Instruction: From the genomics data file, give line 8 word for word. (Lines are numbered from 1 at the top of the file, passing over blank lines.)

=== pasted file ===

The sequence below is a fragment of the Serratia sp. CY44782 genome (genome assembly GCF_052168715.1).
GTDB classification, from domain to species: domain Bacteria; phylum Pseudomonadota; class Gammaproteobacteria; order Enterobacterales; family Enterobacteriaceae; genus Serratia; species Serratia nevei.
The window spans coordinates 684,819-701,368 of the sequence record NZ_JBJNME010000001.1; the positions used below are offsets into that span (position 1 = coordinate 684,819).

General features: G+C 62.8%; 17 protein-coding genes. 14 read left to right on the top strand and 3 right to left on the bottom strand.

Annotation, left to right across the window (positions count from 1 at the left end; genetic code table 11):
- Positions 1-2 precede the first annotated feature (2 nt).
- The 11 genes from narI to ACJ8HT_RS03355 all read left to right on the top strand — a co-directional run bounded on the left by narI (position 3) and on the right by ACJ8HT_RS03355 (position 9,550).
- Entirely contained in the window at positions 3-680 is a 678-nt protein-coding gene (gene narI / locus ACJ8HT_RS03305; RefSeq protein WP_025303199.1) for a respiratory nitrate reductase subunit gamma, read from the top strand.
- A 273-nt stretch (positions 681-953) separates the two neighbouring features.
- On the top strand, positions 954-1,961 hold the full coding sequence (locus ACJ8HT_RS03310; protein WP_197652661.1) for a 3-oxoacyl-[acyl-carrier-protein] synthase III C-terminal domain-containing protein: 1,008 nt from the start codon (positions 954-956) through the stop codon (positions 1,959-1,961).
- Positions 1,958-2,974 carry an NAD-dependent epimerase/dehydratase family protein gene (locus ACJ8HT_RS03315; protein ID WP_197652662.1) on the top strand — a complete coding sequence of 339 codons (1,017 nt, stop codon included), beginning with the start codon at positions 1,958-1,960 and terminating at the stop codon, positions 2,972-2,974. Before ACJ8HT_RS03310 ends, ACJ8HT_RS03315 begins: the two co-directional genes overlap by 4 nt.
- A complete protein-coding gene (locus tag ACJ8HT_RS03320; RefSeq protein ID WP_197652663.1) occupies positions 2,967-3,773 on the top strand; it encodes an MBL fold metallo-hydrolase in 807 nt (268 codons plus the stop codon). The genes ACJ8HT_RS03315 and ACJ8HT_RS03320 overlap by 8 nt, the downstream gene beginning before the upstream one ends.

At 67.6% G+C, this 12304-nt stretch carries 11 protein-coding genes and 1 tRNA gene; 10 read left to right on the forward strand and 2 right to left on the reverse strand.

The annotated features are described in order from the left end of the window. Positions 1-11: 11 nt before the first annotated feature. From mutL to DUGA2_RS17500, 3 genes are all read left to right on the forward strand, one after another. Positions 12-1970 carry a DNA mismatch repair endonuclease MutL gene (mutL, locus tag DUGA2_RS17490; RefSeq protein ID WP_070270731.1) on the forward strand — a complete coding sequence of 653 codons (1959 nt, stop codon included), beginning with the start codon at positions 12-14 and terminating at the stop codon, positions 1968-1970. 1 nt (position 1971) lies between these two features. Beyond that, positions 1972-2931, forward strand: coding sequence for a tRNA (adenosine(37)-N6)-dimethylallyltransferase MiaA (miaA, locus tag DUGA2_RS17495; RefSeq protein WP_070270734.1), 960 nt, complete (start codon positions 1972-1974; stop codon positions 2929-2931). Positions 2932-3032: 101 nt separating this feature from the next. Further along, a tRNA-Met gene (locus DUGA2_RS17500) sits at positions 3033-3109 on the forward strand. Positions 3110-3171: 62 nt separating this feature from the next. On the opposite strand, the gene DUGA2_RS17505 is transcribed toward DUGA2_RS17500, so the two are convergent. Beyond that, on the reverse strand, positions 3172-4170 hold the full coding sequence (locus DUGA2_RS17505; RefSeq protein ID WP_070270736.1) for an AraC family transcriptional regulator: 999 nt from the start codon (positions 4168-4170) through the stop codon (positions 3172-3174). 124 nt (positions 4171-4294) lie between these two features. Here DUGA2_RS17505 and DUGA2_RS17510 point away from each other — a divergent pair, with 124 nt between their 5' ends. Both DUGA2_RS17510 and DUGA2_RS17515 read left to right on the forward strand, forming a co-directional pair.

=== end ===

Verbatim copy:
- Entirely contained in the window at positions 3-680 is a 678-nt protein-coding gene (gene narI / locus ACJ8HT_RS03305; RefSeq protein WP_025303199.1) for a respiratory nitrate reductase subunit gamma, read from the top strand.